11 Signs Your Child Might Have Autism

Autistic children think, talk, and act differently than their classmates. They may appear entirely immersed in themselves, with more interest in moving their fingers than in playing or engaging with others. This is because one of the hallmarks of autism is a lack of verbal communication abilities. Finding out what they want for lunch or determining if they are happy or unhappy may be quite challenging. The indicators that a kid has this illness might be clear at times, but other times it’s important to pay attention to the small nuances.

Despite the challenges, there are certain pointers that might help you start a dialogue with an autistic youngster. That’s why we’d like to offer a list of suggestions with you that can help you improve your communication with your child or deepen your relationship with them.

Before turning 12 months

Around the age of six to twelve months, you can begin to detect the signs of autism in newborns. It generally occurs when the kid’s parents or others who interact with the child observe that the infant is not achieving the expected milestones during their first year of life. The following are some of the warning signs:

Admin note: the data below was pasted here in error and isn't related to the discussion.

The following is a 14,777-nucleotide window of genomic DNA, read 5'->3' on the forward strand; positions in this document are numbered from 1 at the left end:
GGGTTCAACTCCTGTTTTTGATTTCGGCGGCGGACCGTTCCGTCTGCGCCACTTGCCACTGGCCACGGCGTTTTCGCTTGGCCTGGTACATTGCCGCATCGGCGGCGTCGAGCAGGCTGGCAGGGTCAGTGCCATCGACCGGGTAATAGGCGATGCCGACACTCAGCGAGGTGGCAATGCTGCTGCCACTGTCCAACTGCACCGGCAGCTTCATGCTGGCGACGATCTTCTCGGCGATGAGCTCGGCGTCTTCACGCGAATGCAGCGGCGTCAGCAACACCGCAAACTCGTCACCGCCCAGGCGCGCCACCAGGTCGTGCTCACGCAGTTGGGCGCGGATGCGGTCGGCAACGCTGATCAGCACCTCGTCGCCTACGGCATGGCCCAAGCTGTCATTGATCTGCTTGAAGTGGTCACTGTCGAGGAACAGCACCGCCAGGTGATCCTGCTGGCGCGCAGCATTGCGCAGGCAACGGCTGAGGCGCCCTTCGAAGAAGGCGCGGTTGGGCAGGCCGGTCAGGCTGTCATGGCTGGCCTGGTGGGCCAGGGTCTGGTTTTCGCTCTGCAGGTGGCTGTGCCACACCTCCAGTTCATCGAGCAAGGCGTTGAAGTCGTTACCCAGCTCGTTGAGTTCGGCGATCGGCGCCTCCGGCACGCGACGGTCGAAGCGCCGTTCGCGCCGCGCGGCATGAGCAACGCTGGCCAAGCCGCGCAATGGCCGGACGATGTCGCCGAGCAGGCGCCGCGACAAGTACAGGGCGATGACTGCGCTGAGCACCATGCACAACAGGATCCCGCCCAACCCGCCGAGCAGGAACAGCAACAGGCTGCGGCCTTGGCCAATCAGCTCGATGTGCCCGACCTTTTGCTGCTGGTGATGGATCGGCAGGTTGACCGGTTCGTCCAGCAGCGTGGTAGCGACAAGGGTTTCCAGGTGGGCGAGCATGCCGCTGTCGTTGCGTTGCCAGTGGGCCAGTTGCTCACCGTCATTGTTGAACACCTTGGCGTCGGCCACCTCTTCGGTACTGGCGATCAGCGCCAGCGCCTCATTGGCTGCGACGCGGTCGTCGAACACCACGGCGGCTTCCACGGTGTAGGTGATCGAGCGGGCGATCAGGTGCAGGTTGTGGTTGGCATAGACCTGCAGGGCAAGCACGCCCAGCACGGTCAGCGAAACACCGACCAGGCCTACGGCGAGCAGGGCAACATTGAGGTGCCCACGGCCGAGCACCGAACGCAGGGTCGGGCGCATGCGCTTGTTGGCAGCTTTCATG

They don’t pay attention to new faces.
They don’t respond to loud noises.
They don’t grab or hold objects.
They don’t respond to a parent’s smile
They are not trying to attract attention through actions.
They have no interest in participating in interactive games with people.

They seem unable to show empathy.

They show no interest in their loved ones.

For children with autism, expressing empathy and sympathy, as well as understanding another person’s perspective in a common way, can be challenging. As a result, they may appear uninterested and unpleasant. They don’t know how to react in a stressful circumstance; they may laugh while someone is hurt or show little or no emotion in response to someone else’s suffering or delight.

They show no interest in their loved ones.

Children with autism may appear aloof, with little desire to form emotional ties with their parents, siblings, or other children their age. They avoid eye contact and prefer to be alone, thus they are emotionally cut off from the rest of the world. This does not, however, imply that they do not have sentiments; rather, it implies that they do not know how to express them.